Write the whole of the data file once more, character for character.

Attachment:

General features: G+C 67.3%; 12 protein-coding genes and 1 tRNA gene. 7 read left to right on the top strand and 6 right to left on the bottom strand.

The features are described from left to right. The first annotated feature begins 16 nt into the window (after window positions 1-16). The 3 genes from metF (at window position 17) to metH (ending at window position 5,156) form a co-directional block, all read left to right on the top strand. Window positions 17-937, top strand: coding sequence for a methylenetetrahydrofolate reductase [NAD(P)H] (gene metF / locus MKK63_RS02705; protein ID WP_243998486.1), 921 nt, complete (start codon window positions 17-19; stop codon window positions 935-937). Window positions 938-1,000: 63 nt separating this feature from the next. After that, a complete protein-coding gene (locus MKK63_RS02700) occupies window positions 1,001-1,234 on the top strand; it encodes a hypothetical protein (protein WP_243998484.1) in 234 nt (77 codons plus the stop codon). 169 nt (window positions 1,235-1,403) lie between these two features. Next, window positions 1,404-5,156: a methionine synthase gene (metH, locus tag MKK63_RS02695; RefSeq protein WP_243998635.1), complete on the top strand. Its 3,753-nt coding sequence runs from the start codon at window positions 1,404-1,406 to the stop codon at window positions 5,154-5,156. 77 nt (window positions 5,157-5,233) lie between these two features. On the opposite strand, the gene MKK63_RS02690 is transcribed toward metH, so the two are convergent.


General features: G+C 67.3%; 12 protein-coding genes and 1 tRNA gene. 7 read left to right on the top strand and 6 right to left on the bottom strand.

The features are described from left to right. The first annotated feature begins 16 nt into the window (after window positions 1-16). The 3 genes from metF (at window position 17) to metH (ending at window position 5,156) form a co-directional block, all read left to right on the top strand. Window positions 17-937, top strand: coding sequence for a methylenetetrahydrofolate reductase [NAD(P)H] (gene metF / locus MKK63_RS02705; protein ID WP_243998486.1), 921 nt, complete (start codon window positions 17-19; stop codon window positions 935-937). Window positions 938-1,000: 63 nt separating this feature from the next. After that, a complete protein-coding gene (locus MKK63_RS02700) occupies window positions 1,001-1,234 on the top strand; it encodes a hypothetical protein (protein WP_243998484.1) in 234 nt (77 codons plus the stop codon). 169 nt (window positions 1,235-1,403) lie between these two features. Next, window positions 1,404-5,156: a methionine synthase gene (metH, locus tag MKK63_RS02695; RefSeq protein WP_243998635.1), complete on the top strand. Its 3,753-nt coding sequence runs from the start codon at window positions 1,404-1,406 to the stop codon at window positions 5,154-5,156. 77 nt (window positions 5,157-5,233) lie between these two features. On the opposite strand, the gene MKK63_RS02690 is transcribed toward metH, so the two are convergent.